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THC vs. CBD

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Although hemp produces over 100 active cannabinoids, THC and CBD are without doubt the most well-known. While they have a number of striking similarities — including a very similar chemical structure and potential for certain therapeutic uses — they also have key differences that users should keep in mind. Notably, while many CBD products contain 0% THC, Full Spectrum CBD products do contain small amounts of THC; as such, understanding the differences can be a useful tool in guiding your CBD oil purchases.

Key Similarities and Differences Between THC and CBD

Where they’re from:

Both THC and CBD are cannabinoids found in the two types of cannabis, marijuana and hemp. Both compounds are present in each strain of cannabis, but in different concentrations.

In general, THC is the dominant cannabinoid found in marijuana, and CBD is the dominant cannabinoid in hemp. Based on the particular plant, however, the balance of these cannabinoids can vary somewhat.

More technically, both THC and CBD are descendants of another cannabinoid, Cannabigerol (or “CBG” for short).

Psychoactivity:

This is one of the most important differences between these two compounds. Psychoactivity, in essence, is all about how the compounds affect your mental state — and, more specifically, whether they’ll cause mental impairment. In short, THC is psychoactive, while CBD is not.

THC is the main psychoactive component of hemp and marijuana. It is largely responsible for the infamous “weed high” and various “reefer madness” crazes that have swept the nation in the past.

CBD, by contrast, is non-psychoactive, and will not produce a high. In fact, several studies suggest that CBD may reduce the psychoactive effects of THC when the two are taken together.

The difference in psychoactivity means that THC and CBD are most often used for very different purposes. THC users are often looking to maximize their high and enjoy THC recreationally. CBD users, by contrast, are usually looking to treat a variety of symptoms, and use CBD for its therapeutic potential. Which leads us into another of the key differences between these compounds.

Therapeutic Potential:

Even if users are pursuing different ends from THC and CBD, both cannabinoids do have the potential to provide certain therapeutic benefits. However, the full potential of these cannabinoids is still poorly understood, and formal research is ongoing. More on that in the next section.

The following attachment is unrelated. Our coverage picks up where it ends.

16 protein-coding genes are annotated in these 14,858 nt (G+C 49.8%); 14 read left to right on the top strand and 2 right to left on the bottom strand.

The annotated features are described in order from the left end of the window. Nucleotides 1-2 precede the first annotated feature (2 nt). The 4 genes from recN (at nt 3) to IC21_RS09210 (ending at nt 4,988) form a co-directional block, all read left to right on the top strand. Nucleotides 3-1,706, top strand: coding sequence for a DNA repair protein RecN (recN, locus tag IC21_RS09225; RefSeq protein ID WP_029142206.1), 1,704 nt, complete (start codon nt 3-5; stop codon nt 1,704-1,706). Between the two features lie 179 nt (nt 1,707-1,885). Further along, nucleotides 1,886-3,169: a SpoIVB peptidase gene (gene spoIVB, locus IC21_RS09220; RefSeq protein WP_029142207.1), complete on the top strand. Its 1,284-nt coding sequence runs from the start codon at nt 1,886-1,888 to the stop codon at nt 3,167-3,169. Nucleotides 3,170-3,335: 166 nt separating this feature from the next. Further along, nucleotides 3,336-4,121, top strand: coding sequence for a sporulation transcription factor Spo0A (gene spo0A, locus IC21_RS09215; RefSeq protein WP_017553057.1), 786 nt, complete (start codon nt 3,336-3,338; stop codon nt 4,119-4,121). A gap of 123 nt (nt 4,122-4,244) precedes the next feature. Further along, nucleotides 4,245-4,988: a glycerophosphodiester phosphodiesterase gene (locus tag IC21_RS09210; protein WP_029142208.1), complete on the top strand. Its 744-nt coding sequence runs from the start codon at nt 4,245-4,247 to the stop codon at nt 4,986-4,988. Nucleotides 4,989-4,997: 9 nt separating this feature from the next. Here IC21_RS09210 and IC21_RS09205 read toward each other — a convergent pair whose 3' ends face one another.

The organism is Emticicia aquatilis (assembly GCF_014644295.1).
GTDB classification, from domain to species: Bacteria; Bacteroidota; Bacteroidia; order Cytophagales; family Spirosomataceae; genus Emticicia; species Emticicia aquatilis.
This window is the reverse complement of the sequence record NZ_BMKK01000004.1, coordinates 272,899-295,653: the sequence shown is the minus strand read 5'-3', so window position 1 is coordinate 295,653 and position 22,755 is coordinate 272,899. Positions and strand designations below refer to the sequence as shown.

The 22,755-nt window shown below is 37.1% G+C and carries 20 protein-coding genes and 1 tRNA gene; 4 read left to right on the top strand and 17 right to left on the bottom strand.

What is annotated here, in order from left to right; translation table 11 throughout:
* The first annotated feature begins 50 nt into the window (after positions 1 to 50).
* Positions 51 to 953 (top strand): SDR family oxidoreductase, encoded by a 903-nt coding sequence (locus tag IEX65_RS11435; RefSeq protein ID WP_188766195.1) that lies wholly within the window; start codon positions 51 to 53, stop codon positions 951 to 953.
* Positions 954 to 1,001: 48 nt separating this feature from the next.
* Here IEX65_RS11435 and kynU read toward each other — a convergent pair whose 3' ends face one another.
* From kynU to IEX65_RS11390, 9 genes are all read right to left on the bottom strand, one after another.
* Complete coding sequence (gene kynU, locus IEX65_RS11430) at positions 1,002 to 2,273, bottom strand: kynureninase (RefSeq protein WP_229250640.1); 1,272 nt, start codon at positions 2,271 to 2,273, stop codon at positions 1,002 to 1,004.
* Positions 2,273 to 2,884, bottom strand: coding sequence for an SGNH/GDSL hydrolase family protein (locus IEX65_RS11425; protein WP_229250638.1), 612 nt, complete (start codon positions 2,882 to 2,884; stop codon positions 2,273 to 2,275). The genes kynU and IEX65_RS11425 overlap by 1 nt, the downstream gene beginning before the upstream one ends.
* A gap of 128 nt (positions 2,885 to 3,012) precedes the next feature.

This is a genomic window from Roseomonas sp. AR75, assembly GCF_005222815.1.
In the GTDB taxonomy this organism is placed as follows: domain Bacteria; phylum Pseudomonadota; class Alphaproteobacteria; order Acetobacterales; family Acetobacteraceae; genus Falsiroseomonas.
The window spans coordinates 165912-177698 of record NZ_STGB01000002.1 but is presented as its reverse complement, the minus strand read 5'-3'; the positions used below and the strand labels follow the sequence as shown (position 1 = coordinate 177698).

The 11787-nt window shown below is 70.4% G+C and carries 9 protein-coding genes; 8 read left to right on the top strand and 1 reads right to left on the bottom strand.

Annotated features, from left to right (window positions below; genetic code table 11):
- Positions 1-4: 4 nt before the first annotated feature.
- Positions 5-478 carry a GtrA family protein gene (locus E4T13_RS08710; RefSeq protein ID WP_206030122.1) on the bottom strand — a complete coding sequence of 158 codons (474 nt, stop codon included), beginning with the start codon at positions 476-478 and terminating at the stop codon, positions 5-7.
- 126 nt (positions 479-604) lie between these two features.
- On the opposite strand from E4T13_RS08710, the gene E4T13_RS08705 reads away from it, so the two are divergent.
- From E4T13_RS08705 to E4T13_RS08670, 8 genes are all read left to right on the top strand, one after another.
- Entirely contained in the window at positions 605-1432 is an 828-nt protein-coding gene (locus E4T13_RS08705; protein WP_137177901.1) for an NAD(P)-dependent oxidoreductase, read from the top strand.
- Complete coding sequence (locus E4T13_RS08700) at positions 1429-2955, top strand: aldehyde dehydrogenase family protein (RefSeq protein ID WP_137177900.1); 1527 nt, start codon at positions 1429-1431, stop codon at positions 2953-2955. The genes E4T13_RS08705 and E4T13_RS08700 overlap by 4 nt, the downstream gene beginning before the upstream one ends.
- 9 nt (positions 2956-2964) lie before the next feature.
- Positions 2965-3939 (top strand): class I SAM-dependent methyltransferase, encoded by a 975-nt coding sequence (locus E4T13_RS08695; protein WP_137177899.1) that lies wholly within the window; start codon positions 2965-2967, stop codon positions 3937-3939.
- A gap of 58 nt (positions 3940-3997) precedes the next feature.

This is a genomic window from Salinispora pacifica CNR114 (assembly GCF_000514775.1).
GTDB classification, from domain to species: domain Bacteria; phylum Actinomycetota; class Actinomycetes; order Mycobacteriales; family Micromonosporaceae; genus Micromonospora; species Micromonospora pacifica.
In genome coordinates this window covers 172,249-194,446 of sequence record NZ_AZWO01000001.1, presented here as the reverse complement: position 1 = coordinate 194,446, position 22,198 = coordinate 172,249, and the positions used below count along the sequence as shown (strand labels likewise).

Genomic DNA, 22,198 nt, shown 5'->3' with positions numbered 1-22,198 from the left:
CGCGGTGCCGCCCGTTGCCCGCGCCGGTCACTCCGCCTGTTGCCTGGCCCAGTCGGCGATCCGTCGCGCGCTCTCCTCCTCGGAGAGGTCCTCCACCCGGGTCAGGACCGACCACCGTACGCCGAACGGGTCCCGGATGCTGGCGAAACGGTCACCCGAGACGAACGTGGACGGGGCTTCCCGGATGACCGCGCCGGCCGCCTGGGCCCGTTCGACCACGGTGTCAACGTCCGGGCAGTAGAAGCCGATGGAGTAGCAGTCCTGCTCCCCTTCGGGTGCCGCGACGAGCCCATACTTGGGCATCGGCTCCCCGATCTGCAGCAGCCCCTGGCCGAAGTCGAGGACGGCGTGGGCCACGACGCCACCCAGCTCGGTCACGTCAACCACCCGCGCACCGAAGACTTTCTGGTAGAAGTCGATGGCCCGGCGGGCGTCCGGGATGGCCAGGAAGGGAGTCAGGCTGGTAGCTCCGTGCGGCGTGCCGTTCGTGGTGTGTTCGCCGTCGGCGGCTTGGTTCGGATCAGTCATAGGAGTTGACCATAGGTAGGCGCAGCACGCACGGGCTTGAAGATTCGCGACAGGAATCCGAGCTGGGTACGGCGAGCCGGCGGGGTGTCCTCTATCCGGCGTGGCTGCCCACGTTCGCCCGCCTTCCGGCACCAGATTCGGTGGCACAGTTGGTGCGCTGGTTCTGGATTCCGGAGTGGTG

THC is renowned for its antiemetic (anti-nausea) and appetite-stimulating properties. The FDA approved a THC-based drug, Dronabinol, for these purposes. It’s other effects are less well understood, and user reports vary wildly. Some users, for example, claim that THC helps them manage anxiety; others claim that it actually makes their anxiety worse.

CBD is somewhat better understood, and more active research is currently being done on CBD than on THC — at least in the United States. CBD has proven potential to reduce frequency and severity of seizures resulting from epilepsy. The FDA has approved a CBD-based drug, Epidiolex, for these purposes.

Although CBD research is ongoing, user reports and existing studies suggest it has further potential for treating a wide variety of symptoms. These include at least anxietypain, and insomnia, though users report a wide variety of other benefits.

Legality:

This is another essential difference between the two compounds. Because both THC and CBD are derived from cannabis, their legality in the U.S. is a central issue.

Marijuana is a Schedule 1 substance at the federal level, so it’s illegal to buy, possess, or use in most locations. However, the legality of THC, CBD, and other isolated cannabinoids is a little bit more complicated.

THC remains illegal at the federal level, though many states have legalized its sale and use, either for recreational or medicinal purposes. This illegality is mostly due to its psychoactive properties, though there’s a long and fascinating history to the how and why of marijuana prohibition. CBD, on the other hand, enjoys a newfound legal status. Under the 2018 Farm Bill, CBD is legal in all 50 states, at least when it’s derived from industrial hemp. This is due largely to the potential of hemp to contribute to the economy and recognition that it is fundamentally different than its psychoactive cousin. Because of this new legal status, more and more research is being done on the compound, and new users are learning about how it can benefit their lives each and every day.

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